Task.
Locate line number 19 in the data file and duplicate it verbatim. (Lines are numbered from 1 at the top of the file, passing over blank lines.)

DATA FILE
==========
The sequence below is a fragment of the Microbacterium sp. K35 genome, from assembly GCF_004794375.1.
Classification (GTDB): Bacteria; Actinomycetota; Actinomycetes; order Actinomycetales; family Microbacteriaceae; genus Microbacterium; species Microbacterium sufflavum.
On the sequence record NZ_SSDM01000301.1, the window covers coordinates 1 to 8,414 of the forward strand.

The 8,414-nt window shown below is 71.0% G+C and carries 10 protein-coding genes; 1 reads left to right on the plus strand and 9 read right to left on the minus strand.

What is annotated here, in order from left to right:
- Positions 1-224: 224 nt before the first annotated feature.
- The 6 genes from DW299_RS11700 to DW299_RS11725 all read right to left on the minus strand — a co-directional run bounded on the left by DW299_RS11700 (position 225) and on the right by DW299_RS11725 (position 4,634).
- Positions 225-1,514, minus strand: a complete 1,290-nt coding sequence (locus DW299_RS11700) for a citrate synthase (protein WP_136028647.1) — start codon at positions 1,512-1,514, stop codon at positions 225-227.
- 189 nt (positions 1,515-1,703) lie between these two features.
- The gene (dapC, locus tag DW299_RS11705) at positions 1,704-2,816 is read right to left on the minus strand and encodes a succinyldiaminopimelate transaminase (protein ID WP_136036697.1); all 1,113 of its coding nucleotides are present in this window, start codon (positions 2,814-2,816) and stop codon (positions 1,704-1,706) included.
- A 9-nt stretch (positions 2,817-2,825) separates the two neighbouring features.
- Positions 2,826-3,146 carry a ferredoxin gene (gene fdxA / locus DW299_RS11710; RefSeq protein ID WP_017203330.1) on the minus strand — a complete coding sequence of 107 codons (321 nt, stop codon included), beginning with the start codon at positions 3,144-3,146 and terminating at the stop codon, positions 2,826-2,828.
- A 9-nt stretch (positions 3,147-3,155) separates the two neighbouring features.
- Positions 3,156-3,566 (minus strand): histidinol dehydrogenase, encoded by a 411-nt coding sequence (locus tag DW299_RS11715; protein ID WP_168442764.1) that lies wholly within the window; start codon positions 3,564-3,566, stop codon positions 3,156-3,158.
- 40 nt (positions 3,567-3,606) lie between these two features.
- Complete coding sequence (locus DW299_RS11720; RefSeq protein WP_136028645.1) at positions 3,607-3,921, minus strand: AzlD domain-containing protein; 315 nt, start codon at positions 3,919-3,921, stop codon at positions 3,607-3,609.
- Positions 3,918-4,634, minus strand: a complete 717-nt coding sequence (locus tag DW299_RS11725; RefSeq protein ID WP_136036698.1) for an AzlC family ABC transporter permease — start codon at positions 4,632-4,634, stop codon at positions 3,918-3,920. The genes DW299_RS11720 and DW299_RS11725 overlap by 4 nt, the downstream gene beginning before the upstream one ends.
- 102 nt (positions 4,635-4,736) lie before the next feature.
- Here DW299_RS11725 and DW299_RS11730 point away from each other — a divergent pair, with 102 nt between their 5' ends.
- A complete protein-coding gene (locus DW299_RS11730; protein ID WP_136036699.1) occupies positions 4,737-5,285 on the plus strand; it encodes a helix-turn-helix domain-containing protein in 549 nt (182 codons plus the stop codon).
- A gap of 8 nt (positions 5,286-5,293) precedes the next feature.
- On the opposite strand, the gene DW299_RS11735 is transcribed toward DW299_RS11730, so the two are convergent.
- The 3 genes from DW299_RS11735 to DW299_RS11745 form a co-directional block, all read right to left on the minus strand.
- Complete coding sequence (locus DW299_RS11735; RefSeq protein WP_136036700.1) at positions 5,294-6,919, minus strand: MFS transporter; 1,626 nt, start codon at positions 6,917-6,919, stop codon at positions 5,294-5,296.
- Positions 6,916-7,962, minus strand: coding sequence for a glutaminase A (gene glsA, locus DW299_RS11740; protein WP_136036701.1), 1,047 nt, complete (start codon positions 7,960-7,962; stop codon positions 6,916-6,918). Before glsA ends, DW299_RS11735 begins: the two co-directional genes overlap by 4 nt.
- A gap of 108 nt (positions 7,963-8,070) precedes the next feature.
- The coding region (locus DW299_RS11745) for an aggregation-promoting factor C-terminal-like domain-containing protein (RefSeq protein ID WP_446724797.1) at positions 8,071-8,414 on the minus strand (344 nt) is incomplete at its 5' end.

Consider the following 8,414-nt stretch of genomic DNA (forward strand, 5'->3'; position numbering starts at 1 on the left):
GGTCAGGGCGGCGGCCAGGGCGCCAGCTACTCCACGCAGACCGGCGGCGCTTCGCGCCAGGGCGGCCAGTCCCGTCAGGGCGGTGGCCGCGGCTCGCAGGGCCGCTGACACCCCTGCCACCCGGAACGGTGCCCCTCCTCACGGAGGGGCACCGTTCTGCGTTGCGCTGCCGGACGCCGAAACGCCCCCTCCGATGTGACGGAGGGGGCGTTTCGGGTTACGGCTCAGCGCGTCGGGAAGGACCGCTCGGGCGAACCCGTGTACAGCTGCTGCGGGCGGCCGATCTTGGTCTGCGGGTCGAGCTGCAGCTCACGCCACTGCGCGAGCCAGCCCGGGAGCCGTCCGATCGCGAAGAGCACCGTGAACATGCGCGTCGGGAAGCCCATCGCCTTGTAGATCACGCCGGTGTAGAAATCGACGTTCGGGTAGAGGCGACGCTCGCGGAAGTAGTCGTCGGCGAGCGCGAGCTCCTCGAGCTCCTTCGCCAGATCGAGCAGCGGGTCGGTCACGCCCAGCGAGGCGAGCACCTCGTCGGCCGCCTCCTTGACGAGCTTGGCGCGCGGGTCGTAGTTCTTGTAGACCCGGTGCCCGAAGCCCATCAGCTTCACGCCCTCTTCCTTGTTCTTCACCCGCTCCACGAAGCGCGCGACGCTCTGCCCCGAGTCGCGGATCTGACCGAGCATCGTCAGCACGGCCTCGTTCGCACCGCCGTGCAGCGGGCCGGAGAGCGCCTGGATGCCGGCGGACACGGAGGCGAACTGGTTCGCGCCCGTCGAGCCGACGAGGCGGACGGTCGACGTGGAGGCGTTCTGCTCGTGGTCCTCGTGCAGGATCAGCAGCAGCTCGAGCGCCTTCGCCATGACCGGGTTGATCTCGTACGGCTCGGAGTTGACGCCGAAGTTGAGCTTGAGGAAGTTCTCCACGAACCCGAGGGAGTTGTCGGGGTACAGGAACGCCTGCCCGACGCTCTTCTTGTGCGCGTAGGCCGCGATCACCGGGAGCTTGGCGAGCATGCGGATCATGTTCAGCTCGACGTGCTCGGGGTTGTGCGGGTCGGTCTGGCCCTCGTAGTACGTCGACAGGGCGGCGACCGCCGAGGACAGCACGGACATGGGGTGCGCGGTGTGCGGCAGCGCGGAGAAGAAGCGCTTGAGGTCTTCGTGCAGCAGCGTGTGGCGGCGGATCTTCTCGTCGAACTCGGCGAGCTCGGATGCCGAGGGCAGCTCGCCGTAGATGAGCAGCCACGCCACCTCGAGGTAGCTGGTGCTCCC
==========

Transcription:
- Here DW299_RS11725 and DW299_RS11730 point away from each other — a divergent pair, with 102 nt between their 5' ends.